The foundation of the dome consists of basalt, while the dome itself is made from sandstone imported from Rajasthan. The individual blocks of sandstone weigh 600-700 kg each and are joined by lime mortar. The circumambulation path is laid in marble.
The pinnacle of the pagoda is adorned with a large crystal. The spire is covered in real gold, while the rest of the pagoda will be covered in gold paint. The spire is topped with a special ornamental umbrella piece donated by the Burmese. The main doors to the pagoda are wooden and hand-carved in Myanmar (Burma).
The pagoda as viewed from the Tiger Hill
The Huqiu Tower, or Yunyan Pagoda and Tiger Hill Pagoda, (Chinese: 云岩寺塔; pinyin: Yún yán sì tǎ or Chinese: 虎丘塔; pinyin: Hŭ qiū tǎ) is a Chinese pagoda situated at Changmen in Suzhou City, Jiangsu Province. It has several other names, including the ‘Leaning Tower of China’ (as referred to by historian O.G. Ingles) and the Yunyan Temple Tower. The tower was built in the later period of the Five Dynasties (907-960 CE), completed by the second year of the Song Dynasty. The tower rises to a height of 47 m (154 ft). It is a seven-story octagonal building built with blue bricks. In more than a thousand years the tower has gradually slanted due to forces of nature. Now the top and bottom of the tower vary by 2.32 meters. The entire structure weighs some 7,000,000 kg (7000 tonnes), supported by internal brick columns. However, the tower leans roughly 3 degrees due to the cracking of two supporting columns.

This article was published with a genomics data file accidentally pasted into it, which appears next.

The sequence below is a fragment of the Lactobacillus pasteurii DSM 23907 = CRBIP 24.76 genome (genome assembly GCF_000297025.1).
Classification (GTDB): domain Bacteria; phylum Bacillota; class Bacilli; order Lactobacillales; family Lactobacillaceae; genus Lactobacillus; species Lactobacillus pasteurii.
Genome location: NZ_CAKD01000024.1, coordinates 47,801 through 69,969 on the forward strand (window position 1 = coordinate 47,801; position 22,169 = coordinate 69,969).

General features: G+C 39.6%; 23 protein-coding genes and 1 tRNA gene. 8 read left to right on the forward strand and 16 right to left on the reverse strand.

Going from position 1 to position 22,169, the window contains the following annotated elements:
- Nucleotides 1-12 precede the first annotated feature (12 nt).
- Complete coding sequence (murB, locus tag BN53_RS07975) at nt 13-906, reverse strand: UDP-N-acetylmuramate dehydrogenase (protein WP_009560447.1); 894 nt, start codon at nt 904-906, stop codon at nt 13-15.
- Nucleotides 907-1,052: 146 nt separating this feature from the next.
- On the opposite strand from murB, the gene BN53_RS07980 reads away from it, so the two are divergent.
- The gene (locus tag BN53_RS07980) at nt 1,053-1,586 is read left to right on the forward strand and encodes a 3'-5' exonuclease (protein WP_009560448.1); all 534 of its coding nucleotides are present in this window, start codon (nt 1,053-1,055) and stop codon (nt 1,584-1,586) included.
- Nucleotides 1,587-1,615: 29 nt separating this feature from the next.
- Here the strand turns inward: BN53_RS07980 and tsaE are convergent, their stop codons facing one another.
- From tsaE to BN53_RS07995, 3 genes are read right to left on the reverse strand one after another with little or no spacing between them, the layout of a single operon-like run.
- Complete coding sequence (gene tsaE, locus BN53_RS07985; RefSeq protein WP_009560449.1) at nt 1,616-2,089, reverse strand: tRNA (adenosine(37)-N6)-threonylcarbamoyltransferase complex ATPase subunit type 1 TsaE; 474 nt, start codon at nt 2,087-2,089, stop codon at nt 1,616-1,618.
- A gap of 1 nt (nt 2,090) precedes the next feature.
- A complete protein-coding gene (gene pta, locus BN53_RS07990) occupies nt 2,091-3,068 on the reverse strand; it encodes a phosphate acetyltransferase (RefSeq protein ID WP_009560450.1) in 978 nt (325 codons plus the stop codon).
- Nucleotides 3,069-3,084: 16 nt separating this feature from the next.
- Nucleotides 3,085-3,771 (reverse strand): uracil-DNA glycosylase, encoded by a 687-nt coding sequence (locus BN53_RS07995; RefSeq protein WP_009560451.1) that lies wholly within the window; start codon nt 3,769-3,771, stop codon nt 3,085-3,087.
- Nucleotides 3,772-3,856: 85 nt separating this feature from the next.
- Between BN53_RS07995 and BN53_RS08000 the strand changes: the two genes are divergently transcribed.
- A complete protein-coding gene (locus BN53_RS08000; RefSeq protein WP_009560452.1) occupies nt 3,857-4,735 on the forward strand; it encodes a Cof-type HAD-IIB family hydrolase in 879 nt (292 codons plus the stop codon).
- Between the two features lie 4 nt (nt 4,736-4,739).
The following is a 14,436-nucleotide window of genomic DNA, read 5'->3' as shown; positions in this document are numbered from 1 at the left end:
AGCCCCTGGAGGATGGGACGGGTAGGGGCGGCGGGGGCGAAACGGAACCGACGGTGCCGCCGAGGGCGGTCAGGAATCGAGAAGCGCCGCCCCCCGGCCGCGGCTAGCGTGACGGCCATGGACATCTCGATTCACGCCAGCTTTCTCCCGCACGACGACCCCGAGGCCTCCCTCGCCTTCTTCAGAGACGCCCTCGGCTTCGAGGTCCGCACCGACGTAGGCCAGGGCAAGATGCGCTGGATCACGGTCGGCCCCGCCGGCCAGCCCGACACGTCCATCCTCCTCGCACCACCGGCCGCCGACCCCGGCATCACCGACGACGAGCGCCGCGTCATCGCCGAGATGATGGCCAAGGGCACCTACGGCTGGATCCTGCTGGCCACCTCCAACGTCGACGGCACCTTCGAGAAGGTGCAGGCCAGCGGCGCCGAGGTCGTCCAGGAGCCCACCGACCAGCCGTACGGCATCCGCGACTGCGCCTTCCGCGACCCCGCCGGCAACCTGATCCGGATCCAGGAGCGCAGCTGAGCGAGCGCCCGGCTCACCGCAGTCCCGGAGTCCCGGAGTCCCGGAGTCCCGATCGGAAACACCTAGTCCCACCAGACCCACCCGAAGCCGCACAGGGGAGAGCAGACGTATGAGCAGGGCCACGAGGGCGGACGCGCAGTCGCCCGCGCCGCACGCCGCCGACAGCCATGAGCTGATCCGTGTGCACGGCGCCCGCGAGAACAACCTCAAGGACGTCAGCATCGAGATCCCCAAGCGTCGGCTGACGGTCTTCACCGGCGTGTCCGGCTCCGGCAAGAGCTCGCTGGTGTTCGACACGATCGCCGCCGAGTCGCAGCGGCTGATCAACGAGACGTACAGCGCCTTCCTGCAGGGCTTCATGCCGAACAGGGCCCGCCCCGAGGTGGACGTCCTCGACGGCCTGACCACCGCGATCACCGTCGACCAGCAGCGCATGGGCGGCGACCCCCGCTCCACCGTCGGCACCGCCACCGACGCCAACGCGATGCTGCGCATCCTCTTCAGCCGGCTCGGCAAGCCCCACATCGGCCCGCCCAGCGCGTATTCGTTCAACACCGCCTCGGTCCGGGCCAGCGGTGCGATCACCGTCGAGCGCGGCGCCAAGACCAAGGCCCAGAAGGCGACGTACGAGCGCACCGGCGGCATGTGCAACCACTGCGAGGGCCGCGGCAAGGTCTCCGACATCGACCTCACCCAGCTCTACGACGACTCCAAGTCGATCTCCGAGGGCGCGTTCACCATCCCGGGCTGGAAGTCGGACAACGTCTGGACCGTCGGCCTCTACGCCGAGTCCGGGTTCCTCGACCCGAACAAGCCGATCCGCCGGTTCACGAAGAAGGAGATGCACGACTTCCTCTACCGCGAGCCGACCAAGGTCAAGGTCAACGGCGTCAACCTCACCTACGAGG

The tower leans because the foundation is originally half rock and the other half is on soil. In 1957, efforts were made to stabilize the tower and prevent further leaning. Concrete was also pumped into the soil forming a stronger foundation. During the reinforcement process, a stone casket containing Buddhist scriptures was found. The container had an inscription noting the completion date of the tower as the seventeenth day of the twelfth month of the second year of the reign of Jianlong (961 AD); according to O.G Ingles it was built in 959.O.G. Ingles writes that the better name for the Tiger Hill Pagoda should be the “‘Leaning Tower of China’, since it predates the famous Italian structure.”The uppermost stories of the tower were built as an addition during the reign of the Chongzhen Emperor (1628–1644), the last emperor of the Ming Dynasty.